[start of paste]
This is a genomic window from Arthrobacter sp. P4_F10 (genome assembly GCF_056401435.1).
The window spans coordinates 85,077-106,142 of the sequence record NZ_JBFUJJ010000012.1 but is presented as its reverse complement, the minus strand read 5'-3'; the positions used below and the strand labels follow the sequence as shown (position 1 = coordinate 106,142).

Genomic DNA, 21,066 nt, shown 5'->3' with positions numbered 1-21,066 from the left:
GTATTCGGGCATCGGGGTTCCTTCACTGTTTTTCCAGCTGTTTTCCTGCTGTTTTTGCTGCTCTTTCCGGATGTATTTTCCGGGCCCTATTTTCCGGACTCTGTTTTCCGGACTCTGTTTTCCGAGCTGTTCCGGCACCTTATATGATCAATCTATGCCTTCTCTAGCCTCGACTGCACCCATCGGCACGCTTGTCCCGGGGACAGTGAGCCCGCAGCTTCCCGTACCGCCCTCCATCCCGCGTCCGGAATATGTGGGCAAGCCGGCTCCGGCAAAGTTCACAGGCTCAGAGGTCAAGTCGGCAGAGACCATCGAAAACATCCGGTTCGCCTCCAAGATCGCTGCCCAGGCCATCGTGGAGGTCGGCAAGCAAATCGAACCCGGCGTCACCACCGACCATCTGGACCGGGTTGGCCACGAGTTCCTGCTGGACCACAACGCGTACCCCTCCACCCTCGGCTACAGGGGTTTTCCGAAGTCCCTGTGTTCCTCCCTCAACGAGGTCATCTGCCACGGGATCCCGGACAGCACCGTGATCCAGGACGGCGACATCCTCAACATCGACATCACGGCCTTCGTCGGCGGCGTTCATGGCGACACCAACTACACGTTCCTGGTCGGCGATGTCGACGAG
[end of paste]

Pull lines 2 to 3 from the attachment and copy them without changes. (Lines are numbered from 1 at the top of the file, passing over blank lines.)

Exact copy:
The window spans coordinates 85,077-106,142 of the sequence record NZ_JBFUJJ010000012.1 but is presented as its reverse complement, the minus strand read 5'-3'; the positions used below and the strand labels follow the sequence as shown (position 1 = coordinate 106,142).

Genomic DNA, 21,066 nt, shown 5'->3' with positions numbered 1-21,066 from the left: